* * * * *


I split my life between two cities and among 3 or 4 frequently used computers. For some technical reasons I decided to use this Asus z9100 notebook only as a data storage for the past few months. It has no Windows or any other operating systems that fully meet my need. The desktop you see, along with the browser, text-email, instant messenger and many other application programs not shown in the picture, are provided by the usb key. They don't live on this z9100.

During the weekend I decided to install a full operating system on my z9100. But I needed a temporary computer to do my work while the installation proceeded. I could use my wife's HP Pavilion, but she would be mad if I mess with her computer and install strange things on it. So I took the same usb key to her computer and look: it became mine. Temporarily though. Once the installation on my z9100 was finished, I shutdown her computer and returned to my z9100. She didn't even notice that I ever touched her computer in that morning.

Actually I just came back from a two-week trip to Malaysia where I lived my computer life on this usb key and gave a short course in the New Era College. If you ever used an eeepc you would recognize that this desktop doesn't look like I was using one. It looked like I was using a full-blown desktop computer. Again, it was just the hardware of eeepc that I was using. All the math/physics/chemistry software plus the OS live on the sd card, which is a clone of my usb key. I could have used their computer for the same effect, but anyway I took my eeepc there just to be on the safe side.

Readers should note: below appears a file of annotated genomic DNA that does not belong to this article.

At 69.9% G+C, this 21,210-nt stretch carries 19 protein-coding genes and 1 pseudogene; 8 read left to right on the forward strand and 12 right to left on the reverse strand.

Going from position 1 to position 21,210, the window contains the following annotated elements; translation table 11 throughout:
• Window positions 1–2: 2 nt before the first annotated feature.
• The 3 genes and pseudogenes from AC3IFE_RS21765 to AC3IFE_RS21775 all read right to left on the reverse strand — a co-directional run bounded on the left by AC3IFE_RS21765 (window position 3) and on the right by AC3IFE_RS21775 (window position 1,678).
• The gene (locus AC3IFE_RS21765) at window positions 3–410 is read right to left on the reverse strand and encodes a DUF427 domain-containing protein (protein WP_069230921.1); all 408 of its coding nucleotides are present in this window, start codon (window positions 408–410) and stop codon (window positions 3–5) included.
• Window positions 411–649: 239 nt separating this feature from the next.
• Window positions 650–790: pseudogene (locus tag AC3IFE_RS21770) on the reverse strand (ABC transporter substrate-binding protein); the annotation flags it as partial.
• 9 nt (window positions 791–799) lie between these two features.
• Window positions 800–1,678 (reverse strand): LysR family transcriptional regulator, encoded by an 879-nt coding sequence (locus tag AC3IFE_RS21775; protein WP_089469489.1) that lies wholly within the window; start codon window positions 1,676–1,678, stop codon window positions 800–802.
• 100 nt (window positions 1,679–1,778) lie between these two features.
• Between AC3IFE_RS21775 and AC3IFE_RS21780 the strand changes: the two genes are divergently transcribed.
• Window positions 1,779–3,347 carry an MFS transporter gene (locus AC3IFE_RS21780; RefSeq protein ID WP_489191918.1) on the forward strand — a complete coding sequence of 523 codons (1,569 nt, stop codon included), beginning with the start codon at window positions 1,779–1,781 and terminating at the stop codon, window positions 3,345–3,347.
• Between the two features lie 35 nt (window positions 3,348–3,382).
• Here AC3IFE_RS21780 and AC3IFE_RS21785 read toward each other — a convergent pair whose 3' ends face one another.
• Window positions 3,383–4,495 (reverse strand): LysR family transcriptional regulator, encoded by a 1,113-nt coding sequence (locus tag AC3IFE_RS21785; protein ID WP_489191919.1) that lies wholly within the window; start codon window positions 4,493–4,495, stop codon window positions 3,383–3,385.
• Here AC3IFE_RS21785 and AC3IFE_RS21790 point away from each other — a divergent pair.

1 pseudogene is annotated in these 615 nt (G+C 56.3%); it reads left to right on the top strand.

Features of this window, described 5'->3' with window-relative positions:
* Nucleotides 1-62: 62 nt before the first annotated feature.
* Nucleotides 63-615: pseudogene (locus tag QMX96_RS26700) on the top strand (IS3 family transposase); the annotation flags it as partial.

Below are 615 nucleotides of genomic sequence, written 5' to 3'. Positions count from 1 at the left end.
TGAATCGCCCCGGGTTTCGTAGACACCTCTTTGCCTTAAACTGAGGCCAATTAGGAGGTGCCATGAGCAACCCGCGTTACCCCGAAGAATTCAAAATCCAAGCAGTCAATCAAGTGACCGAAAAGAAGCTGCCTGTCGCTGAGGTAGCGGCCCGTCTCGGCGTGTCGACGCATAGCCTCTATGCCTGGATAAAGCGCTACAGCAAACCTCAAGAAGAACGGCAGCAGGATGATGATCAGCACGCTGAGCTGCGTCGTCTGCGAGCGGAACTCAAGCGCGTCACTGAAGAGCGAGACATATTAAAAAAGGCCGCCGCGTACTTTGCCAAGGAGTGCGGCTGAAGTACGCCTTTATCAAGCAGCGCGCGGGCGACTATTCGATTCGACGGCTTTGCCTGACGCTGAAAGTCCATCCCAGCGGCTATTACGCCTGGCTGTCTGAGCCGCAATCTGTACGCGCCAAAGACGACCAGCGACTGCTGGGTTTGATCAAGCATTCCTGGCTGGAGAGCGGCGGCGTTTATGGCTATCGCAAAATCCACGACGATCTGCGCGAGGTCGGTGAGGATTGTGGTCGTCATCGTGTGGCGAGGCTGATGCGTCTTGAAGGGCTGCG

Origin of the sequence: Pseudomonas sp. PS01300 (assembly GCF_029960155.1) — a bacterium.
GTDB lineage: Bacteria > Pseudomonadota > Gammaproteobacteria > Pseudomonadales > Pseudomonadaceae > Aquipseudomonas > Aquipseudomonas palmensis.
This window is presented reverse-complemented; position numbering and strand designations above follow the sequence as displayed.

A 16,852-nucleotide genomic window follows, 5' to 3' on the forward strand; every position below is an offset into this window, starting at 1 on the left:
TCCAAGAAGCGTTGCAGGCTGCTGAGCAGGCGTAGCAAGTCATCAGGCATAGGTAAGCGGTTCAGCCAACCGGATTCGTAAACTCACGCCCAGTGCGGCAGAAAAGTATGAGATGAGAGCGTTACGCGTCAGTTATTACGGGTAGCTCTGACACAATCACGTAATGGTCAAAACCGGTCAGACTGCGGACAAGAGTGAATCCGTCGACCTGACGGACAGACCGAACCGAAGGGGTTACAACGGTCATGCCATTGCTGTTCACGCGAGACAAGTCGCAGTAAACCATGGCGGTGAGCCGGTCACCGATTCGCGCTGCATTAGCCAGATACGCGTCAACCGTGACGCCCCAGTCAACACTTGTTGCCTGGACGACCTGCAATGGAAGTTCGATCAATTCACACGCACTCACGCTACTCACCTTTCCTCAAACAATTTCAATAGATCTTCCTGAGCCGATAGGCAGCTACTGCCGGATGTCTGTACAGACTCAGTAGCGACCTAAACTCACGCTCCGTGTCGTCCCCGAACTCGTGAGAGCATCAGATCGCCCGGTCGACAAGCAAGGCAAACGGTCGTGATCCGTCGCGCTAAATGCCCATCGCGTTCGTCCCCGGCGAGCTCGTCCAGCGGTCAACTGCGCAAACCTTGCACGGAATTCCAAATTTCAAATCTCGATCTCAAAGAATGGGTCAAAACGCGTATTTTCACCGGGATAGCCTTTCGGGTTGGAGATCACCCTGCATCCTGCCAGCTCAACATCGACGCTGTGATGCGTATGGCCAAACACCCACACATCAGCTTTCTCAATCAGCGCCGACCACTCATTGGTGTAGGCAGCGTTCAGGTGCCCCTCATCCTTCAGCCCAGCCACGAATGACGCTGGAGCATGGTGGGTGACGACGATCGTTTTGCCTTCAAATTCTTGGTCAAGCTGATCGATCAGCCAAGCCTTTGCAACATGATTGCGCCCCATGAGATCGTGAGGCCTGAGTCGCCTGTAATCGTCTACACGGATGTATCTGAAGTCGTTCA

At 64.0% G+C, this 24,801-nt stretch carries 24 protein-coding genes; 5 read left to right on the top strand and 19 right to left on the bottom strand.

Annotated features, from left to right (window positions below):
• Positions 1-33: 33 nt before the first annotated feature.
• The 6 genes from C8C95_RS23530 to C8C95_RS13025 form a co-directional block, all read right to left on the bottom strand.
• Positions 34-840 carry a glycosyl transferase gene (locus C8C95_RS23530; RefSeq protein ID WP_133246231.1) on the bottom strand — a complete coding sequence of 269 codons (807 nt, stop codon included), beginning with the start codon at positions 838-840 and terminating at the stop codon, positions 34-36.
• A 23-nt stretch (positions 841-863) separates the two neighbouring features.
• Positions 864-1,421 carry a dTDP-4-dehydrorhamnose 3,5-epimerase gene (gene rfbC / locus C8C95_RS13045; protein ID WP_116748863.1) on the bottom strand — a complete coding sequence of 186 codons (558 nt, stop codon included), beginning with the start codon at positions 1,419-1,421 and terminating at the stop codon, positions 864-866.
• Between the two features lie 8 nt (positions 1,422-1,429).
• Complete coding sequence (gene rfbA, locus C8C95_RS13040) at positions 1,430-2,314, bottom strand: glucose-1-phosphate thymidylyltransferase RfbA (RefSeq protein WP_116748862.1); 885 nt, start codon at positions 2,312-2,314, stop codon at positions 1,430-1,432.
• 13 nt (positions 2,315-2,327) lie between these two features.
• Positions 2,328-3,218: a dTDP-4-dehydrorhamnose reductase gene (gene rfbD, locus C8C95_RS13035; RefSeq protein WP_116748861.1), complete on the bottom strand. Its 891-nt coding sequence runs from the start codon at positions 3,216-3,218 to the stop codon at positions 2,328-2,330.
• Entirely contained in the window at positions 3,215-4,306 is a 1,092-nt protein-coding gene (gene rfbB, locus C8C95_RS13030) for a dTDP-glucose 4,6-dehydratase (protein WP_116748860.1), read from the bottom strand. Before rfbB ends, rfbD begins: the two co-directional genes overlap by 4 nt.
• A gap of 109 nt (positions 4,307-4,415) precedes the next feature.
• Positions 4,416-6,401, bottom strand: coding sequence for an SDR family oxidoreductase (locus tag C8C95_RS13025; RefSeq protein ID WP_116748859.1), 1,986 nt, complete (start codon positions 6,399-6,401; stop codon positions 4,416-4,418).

"What's the big deal? Each one was your own computer. Or your wife's computer." OK, let me show you the same usb key working on a French notebook. A few months ago, Hilaire Fernandes of the Dr Geo II fame visited Taiwan. I borrowed his notebook computer for a while. (I wish I had been typing Chinese when I took this picture -- I really could and did do that.) I hope the simultaneous sight of Traditional Chinese characters and the French keyboard give you some idea of my point. No, Hilaire didn't shoot me. His computer speaks French again once I removed the usb key and rebooted the computer.

[Totally off topic: Actually Hilaire did shoot a picture of me and another friend using his OLPC as an oversized camera. BTW, OLPC doesn't have a harddisk. Its OS lives on something analogous to the usb key I am proposing to you.]

Benefits and Difficulties

I could go on and show you a dozen more machines which I have temporarily converted as my own computer using the usb key and which were left unmodified afterward. (I wish I had taken a picture in each case...) Yet I hope you have seen the point by now. To avoid making this article too long, I will simply list a few more interesting facts without going into details to convince you of my claims.

  1. In fact I can live my computer life 95% of the time on a 2G usb key for the calculus and programming courses that I teach. For you, who don't need too much computing power but need more convenience and comfort, I am sure you can live your computer life 80% of the time on an 8GB usb key.
  2. You are immune to Windows viruses as long as you don't let a running Windows touch the usb key.
  3. You can have several clones as your "backup computers". You will never ever suffer from the anxiety of "my computer is down" whether the cause is viruses or anything else [which might still happen to the usb key]. The worst that could happen is "I am only 80% productive for this period of time, and I have to use an inconvenient computer".
  4. The largest barrier is the booting process. Most computers manufactured after 2005 can be used this way, but it may take 0 to a dozen key strokes to boot from your usb key depending on the make and model. Thus this technology is most suitable to people frequently switching between a small number of fixed computers, or switching between any number of computers of the same make and model.